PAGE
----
Jesse Herman, partner of New Waterloo (South Congress Hotel, La Condesa, Sway): The short answer is nothing like it looks now. Dining and the consumption of prepared food outside of the home is moving in myriad directions out and away from the traditional restaurant dining room. These trends are mostly well-known to anyone who seriously follows food.
We're seeing a proliferation of modern food halls all over the US (Gotham Market and Brookfield Place in NYC, Union Station in Denver, Krog Street Market in Atlanta), including at least three that I am aware of coming to Austin. There is a food and dining movement into non-food retail, from formal restaurants in famous shops like Barney's and Bergdorf Goodman to a new restaurant opening in the Nordstrom at The Domain. Coffee shops are popping up within stores such as Deus Ex Machina in Venice Beach and retail/dining hybrids such as Maketto in DC are sprouting up. We've been witnessing the paradigm shift of the old hotel dining room to the main attraction at hotels. We've just opened South Congress Hotel, which has a heavy emphasis on our food and dining experiences, and are working with Paul Qui on Pao at Faena Miami Beach with Argentine chef Francis Mallmann.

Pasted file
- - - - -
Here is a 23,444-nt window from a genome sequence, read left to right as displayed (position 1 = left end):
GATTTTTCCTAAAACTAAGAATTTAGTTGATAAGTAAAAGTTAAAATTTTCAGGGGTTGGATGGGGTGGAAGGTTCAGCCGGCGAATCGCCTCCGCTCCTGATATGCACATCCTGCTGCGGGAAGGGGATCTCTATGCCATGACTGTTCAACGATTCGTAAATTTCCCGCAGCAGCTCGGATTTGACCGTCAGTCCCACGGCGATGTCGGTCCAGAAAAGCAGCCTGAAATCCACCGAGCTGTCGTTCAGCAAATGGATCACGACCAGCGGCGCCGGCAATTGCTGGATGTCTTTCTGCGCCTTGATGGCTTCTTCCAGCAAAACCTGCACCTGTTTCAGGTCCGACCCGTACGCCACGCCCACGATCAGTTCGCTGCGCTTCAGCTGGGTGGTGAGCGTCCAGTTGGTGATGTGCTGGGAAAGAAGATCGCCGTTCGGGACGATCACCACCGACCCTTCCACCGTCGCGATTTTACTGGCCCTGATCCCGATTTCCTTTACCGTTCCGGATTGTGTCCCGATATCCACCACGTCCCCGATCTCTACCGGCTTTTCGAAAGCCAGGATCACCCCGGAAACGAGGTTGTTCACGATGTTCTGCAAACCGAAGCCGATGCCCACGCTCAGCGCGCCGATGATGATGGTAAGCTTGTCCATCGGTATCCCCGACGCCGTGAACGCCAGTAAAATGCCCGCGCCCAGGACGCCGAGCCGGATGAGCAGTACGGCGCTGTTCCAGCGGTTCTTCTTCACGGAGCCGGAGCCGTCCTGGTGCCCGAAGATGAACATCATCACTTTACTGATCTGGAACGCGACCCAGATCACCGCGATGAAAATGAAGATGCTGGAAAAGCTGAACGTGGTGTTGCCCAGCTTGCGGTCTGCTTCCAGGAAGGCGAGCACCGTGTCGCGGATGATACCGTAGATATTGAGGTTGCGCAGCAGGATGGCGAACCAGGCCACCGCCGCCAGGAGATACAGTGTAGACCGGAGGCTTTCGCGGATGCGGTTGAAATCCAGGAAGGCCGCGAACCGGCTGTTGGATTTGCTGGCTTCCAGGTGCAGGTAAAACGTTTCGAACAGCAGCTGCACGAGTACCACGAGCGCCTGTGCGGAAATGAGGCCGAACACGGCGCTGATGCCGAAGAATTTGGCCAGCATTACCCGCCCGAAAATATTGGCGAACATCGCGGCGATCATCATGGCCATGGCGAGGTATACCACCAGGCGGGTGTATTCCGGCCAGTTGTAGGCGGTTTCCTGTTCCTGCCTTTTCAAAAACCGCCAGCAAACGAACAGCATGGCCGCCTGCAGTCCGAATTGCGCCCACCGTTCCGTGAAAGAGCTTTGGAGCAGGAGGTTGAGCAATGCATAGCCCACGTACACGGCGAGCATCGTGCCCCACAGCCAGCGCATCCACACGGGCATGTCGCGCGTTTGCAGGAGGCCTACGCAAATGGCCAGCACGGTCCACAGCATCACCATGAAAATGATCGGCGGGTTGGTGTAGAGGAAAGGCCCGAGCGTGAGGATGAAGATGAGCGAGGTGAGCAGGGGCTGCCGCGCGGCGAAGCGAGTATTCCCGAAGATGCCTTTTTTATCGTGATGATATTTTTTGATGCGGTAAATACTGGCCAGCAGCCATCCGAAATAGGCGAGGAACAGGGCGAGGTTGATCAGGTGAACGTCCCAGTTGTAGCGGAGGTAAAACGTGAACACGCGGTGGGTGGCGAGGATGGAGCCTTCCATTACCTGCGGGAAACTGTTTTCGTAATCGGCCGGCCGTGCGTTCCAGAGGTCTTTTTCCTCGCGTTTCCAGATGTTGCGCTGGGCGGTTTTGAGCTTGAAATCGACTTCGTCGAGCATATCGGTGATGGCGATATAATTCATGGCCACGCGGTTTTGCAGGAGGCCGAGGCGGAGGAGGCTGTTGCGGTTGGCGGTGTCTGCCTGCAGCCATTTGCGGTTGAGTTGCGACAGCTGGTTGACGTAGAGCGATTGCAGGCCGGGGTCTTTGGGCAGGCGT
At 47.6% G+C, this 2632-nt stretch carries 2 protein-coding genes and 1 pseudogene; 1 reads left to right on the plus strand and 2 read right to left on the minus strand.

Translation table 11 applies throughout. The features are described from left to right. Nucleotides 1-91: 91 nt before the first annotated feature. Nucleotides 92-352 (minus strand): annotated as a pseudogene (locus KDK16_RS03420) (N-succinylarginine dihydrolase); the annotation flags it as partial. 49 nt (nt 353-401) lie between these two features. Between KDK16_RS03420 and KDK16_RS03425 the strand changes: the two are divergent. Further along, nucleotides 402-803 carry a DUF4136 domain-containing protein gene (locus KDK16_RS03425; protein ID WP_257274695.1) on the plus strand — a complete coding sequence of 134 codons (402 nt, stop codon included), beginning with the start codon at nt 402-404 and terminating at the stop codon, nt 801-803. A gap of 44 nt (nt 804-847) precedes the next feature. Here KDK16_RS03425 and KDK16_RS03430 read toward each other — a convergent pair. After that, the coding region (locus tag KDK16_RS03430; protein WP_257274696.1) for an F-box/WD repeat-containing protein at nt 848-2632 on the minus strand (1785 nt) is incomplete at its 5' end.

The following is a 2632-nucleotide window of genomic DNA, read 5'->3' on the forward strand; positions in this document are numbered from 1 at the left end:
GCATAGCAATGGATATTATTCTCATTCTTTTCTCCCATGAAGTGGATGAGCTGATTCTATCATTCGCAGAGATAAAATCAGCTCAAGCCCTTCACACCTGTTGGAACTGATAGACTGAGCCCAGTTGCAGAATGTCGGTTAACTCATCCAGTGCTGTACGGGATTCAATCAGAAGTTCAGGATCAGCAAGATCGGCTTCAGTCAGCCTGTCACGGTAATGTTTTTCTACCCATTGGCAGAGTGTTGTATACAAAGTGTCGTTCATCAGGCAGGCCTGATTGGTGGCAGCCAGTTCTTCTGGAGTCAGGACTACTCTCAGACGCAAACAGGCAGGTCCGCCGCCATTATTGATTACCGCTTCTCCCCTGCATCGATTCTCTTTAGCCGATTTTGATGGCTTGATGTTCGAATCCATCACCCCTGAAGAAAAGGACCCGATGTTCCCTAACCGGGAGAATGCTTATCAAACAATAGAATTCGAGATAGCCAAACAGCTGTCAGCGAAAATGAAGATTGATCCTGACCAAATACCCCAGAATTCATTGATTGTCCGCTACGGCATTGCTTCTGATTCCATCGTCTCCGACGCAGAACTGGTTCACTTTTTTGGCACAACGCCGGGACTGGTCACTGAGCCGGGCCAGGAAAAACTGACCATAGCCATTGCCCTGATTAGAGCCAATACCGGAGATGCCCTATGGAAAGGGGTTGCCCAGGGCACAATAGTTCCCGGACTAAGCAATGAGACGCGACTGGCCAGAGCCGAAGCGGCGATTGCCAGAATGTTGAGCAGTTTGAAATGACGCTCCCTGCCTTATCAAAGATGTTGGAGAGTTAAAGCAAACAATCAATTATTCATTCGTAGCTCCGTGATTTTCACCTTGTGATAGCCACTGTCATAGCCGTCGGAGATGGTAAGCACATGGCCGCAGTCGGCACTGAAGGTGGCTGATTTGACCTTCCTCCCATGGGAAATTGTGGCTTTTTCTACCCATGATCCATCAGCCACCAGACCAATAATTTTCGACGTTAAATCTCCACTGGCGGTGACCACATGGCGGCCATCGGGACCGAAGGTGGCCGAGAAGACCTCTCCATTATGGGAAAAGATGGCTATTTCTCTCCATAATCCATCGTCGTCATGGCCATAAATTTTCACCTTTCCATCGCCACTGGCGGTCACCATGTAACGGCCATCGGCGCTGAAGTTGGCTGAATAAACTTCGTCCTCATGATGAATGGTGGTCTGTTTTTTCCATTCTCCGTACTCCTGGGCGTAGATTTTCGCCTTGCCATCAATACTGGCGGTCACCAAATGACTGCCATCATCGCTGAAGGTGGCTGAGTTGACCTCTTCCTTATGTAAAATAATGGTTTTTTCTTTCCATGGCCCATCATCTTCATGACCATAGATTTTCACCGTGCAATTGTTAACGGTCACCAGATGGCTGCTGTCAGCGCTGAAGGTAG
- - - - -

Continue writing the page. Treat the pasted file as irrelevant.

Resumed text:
Jason Stevens, beverage director for La Corsha Hospitality Group (Second Bar + Kitchen, Boiler Nine Bar + Grill, Wonderland): The most interesting aspect of the future dining will be the redrawing of what a dining experience looks like. We’ll see more well-known chefs and local restaurants taking the growing fast casual concept and blending it further with quality-focused, fast food production and service. These blended spaces will be smaller, sweatpants casual, and more specialized. The chefs creating programs for these spaces will be pushed to be more inventive with less. They’ll look further to what can be made on the cheap while maintaining quality, deliciousness, interest, and sustainability.